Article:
By Janet Kobobel Grant
I’ve been editing in one capacity or another all of my adult life. Why, I just finished editing my grandson’s résumé for his first job out of college. And I’ve edited all sorts of work-related documents, from brochures to books. I’ve seen so many manuscripts and proposals that I pretty much can list the top errors committed by earnest writers. Despite being a bit of a grammar nerd, I’ve found there’s always more to learn. Hence today, how about tidying up your grammar with me?
The inspiration for tidying up my grammar
I was inspired to write this blog when Michelle Ule presented me with a gift that had no special occasion tied to it: Dreyer’s English: An Utterly Correct Guide to Clarity and Style by Benjamin Dreyer. His august position is that of copy chief of Random House, which means he oversees all those editors who nitpick manuscripts. And he rose to those ranks by starting on the bottom rung of nitpickers.
Michelle assured me I could spend many a gleeful hour poring over this volume, as had tens of thousands of others who bought so many copies the book made the New York Times best-seller list. I opened the book with expectation and gusto. I couldn’t image anything more delightful than to read about grammar and guffaw while doing so.
The volume didn’t disappoint.
So much more than a grammar book
Dreyer’s book doesn’t just explain the in’s and out’s of grammar but also aspires to help the reader think about writing as a living and breathing entity that deserves respect and an eye toward what this piece of writing needs to elucidate and elevate it.
The guy had me at the first paragraph:
I am a copy editor. After a piece of writing has been, likely through numerous drafts, developed and revised by the writer and by the person I tend to call the editor editor and deemed essentially finished and complete, my job is to lay my hands on that piece of writing and make it…better. Cleaner. Clearer. More efficient. Not to rewrite it, not to bully and flatten it into some notion of Correct Prose, whatever that might be, but to burnish and polish it and make it the best possible version of itself that it can be–to make it read even more like itself than it did when I got to work on it. That is, if I’ve done my job correctly.”
We’ve all had our work bullied and flattened until it looks like a steamroller did a number on it. This has never been editing. It’s crushing–to the writing and to the writer.
Because of Dreyer’s belief that his job is to make the writing more like its true self, he insists that rules be obeyed when they serve the writing, not the other way around. He thus murders several grammar and style darlings in the name of common sense.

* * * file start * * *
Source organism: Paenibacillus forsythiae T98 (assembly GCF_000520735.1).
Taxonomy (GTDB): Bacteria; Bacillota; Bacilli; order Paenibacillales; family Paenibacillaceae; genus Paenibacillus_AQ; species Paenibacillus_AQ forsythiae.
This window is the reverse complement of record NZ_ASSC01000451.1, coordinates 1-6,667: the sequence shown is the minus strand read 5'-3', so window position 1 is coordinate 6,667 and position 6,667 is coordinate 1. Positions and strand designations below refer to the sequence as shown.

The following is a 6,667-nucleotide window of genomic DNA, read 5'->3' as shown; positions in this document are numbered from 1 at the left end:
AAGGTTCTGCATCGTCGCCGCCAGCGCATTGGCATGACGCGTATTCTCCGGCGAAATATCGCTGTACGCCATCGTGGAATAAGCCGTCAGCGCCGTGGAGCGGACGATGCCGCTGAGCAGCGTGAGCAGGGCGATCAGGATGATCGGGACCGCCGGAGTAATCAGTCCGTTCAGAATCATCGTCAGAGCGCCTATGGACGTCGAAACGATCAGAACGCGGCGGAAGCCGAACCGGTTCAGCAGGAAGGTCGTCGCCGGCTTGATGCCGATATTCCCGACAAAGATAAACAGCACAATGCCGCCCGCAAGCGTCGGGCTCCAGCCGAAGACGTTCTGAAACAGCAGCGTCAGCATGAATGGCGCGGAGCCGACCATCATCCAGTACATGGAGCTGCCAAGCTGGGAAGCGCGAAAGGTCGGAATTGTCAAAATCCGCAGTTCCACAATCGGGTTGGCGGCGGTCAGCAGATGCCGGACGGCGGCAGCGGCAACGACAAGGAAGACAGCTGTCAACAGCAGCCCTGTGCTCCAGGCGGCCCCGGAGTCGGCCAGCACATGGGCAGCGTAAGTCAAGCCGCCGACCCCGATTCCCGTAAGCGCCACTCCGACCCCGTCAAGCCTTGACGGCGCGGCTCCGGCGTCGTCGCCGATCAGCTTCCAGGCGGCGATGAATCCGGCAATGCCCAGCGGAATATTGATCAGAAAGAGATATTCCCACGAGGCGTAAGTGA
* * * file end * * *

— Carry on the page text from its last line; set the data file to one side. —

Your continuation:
Some rules are inviolate
That doesn’t mean he doesn’t have standards that must be met. He mentions that if you apply for a copy editing position by sending him your résumé barren of accent marks, he will not even deign to look at your application. If your résumé only bears the last accent mark, he construes that you live in the Dakotas or some other far distant land.
About that guffawing while reading grammar rules…
Dreyer’s dry wit (see my play on words there?) is showcased throughout the book. If you aren’t prepared to have him make fun of a piece of grammar you’ve held dear for decades, you won’t enjoy how he insists we lighten up a bit.
Take, for example, his explanation of when to use–or refrain from using–[sic] when quoting material that contains errors in it.
As, for instance and strictly speaking, you might do here, in quoting this piece of text I 100 percent made up out of thin air and didn’t find on, say, Twitter:
“Their [sic] was no Collusion [sic] and there was no Obstruction [sic].”
Dreyer suggests: “Do not–not as in never–us [sic] as a snide bludgeon to suggest that something you’re quoting is dopey. By which I mean the very meaning of the words, not merely their spelling.”
Tidying up your grammar–and punctuation
“Do as I do” Dreyer seems to say to the reader over and over, as he explains a rule of punctuation or grammar by, in that very paragraph of explanation, showcasing what he means:
Colons are not merely introductory but presentational. They say: Here comes something! Think of colons as little trumpet blasts, attention-getting and ear-catching. Also loud. So don’t use so many of them that you give your reader a headache.”
Be prepared to disagree
If you read that last quote and paused over this sentence: “Colons are not merely introductory but presentational,” please join me as I cross my arms and frown. I’m a diehard believer that when you write “not only” or “not merely” that phrase must be paired with “but also.” Not “but” by itself.
Dreyer insists the “also” is extraneous and thus to be done away with.
No! Not the sacred “but also”!
The pièce de résistance
If my praise isn’t adequate to convince you to dip your toe into the water, perhaps this bit of exuberance with do the trick:
Farewell, Strunk and White. Benjamin Dreyer’s brilliant, pithy, incandescently intelligent book is to contemporary writing what Geoffrey Chaucer’s poetry was to medieval English: a gift that broadens and deepens the art and the science of literature by illustrating that convention should not stand in the way of creativity, so long as that creativity is expressed with clarity and with conviction.”—Jon Meacham“
A disclaimer about the dangers of writing about tidying up your grammar
If you found any errors–whether in grammar or punctuation–please take that as all the more reason I need to read Dreyer’s English.
P. S. Michelle tells me he’s a hoot to follow on Twitter. Going there now to follow this fellow…
What grammar rules do you hold inviolate? What grammar or punctuation rule regularly trips you up?
Grammar nerds: You must read Dreyer’s English! Here’s an introduction to the volume. Click to tweet.
Grammar and punctuation rules sometimes need to be broken. Read more about Dreyer’s English in this new blog post. Click to tweet.